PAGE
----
After running through a host of theories as to why, including the fact that parents (ew) and even grandparents are on Facebook now, he comes up with a much more reasonable reason: Young people are gravitating toward messaging services such as Kik, and in doing so, they’re recapturing the intended meaning of social: “Making contact with other human beings. Communicating. Back-and-forth, fairly immediate dialogue. Most of it digitally.”

In other words, it’s not a post; it’s an exchange. Snapchat anyone?

Does your nonprofit have a LinkedIn strategy?

Is your nonprofit a part of the LinkedIn phenomena? If not, it is time to have a discrete strategy for it’s use. It is evolving fast. Are you?

We are seeing the evolution of the LinkedIn platform in a move that is positioning it to become a central node of professional collaboration beyond an online identity. The company wants to draw additional web traffic, and by looking at the numbers it appears to have succeeded. According to the web traffic analyzer Alexa, LinkedIn now ranks as the 10th-most visited website in the U.S. and fourteenth internationally. Many of us in the recruiting industry have considered LinkedIn no more than a glorified resume database … granted, a very large resume database! But this influencer capability seems to be a game-changer to me that is drawing even more visitors to the site, and changing behaviors of how professionals interact. The effect has only sped up the rate at which unique profiles are being created to more than 200,000+ a day.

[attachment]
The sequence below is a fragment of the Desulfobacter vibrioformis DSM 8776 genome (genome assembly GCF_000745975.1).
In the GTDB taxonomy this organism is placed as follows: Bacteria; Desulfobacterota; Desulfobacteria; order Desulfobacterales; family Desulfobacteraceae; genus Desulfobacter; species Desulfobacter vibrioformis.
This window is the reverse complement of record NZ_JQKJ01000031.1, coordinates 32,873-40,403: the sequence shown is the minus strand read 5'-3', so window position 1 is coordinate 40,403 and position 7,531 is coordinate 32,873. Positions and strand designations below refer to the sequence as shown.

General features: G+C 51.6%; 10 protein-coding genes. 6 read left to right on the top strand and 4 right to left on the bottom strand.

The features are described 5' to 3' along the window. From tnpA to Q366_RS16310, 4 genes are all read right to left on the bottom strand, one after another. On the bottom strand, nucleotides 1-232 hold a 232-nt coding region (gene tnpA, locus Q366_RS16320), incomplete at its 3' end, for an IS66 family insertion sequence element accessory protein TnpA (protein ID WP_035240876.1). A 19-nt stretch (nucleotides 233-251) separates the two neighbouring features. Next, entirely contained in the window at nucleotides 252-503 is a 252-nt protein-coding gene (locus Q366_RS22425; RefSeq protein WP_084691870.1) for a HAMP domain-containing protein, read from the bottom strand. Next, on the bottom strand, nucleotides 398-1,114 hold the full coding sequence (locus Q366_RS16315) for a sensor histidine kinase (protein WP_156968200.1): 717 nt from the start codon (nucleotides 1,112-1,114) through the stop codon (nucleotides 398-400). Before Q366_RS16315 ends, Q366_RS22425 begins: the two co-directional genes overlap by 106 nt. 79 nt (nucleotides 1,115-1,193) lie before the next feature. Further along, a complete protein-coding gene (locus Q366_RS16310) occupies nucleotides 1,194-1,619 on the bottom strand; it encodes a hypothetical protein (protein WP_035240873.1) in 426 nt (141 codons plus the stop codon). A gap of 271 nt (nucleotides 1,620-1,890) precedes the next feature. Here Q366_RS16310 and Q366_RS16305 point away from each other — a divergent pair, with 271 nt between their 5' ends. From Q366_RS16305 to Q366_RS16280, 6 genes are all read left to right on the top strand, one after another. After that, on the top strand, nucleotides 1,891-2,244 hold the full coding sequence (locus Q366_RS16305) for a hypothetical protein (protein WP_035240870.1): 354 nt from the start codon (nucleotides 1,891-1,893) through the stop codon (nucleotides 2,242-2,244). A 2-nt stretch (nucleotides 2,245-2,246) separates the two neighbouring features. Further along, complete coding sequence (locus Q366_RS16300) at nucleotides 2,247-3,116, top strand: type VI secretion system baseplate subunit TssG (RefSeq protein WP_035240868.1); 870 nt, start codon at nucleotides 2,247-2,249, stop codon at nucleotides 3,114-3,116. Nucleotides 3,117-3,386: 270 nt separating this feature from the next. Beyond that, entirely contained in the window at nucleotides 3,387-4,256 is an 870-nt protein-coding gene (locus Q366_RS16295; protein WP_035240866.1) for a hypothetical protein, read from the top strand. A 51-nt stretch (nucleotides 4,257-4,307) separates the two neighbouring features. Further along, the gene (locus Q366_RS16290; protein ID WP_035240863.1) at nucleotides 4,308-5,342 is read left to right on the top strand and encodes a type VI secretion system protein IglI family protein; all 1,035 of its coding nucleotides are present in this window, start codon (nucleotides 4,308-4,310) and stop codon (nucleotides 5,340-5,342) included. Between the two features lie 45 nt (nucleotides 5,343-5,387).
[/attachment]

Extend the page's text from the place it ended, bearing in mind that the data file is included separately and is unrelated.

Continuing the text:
via LinkedIn May Become the Central Home for Collaboration – ERE.net.

As a nonprofit leader, do you understand the benefits of personal use of social media?

As a nonprofit leader, do you understand the benefits of personal use of social media? There are many benefits both to your organization and professionally. While it may initially take some time to learn and acquire the habit, there are ways social media usage can make our time investment both more efficient and more fruitful.

“In my experience, I have found that by engaging on twitter, I have actually saved time. In the past, I made an effort to visit various blogs, websites, and other online information sources to stay apprised of my field (both philanthropy and the areas where the Irvine Foundation works). I have found that by following the right feeds, both institutional and individual, I get that same information more easily and, frankly, I am exposed to far more that I would never have found on my own. To be sure, it’s an investment of time, but I actually think it’s a more efficient use.” ~~Jim Canales, CEO of the Irvine Foundation

 

How Nonprofit Leaders Make Time for Social Media: Get Started With Small Steps

April 17, 2013 3 comments

As a nonprofit leader, the best way to get started on social media is to make the commitment to make the time – like anything new whether it be a new exercise regiment or a diet and especially for learning a new tool, habit, or skill.